NIH Releases New Recommendations for Preventing Vision-Related Falls
July 13, 2016 12:27 PM
The National Institutes of Health (NIH) recently posted new information on their website, NIHSeniorHealth.gov, regarding how to prevent vision-related falls. NIH stated that a number of vision problems can contribute to the risk of falls including lack of depth perception or visual sharpness; not being able to see contrasting objects; taking a while for eyes to adjust when moving from darkness to light; wearing multi-focal glasses while walking or going up stairs; poor lighting in the home; cataracts; and glaucoma.
While seniors with vision problems face higher risk of falls than those without vision problems, NIH said there are steps seniors can take to reduce the risk. NIH provided the following recommendations for preventing vision-related falls:
Have Your Vision Checked
Have your vision checked regularly or if you think it has changed by an optometrist or ophthalmologist. This person can provide visual devices if you need them and teach you how to use them. He or she can also offer helpful suggestions about the best lighting for you and about not wearing your multi-focals when you walk or use the stairs.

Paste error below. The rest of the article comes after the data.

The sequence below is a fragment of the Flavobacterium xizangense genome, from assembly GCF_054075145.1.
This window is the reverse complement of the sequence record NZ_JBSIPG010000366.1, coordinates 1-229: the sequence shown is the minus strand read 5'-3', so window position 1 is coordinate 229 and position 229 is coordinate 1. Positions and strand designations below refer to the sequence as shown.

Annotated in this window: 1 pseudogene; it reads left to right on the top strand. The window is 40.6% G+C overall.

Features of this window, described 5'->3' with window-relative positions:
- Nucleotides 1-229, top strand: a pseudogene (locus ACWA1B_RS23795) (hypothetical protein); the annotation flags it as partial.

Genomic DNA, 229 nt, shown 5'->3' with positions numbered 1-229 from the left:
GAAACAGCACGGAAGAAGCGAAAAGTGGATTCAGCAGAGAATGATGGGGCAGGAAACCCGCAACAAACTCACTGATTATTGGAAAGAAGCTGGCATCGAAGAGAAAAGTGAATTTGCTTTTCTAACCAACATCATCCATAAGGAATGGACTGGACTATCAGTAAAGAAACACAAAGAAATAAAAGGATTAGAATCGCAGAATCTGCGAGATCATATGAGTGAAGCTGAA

If you are age 60 or older, you should have a comprehensive dilated eye exam at least once a year. If you are at increased risk for or have any age-related eye disease, you may need to see your eye care professional more often. Learn more about comprehensive dilated eye exams.
Wear Your Eyeglasses Correctly
Wear your eyeglasses so you can see your surroundings clearly. Keep them clean and check to see that the frames are straight. When you get new glasses, be extra cautious while you are getting used to them.
Have Sufficient Lighting in Your Home
In your home, make sure you have
enough lighting in each room, at entrances, and on outdoor walkways
light bulbs with the highest wattage recommended for the fixture
good lighting on stairways, including light switches at both the top and bottom of stairs
a lamp within easy reach of your bed
night lights in the bathroom, hallways, bedroom, and kitchen
a flashlight by your bed in case the power is out and you need to get up.
To view the NIH recommendations and other information related to fall prevention, click here.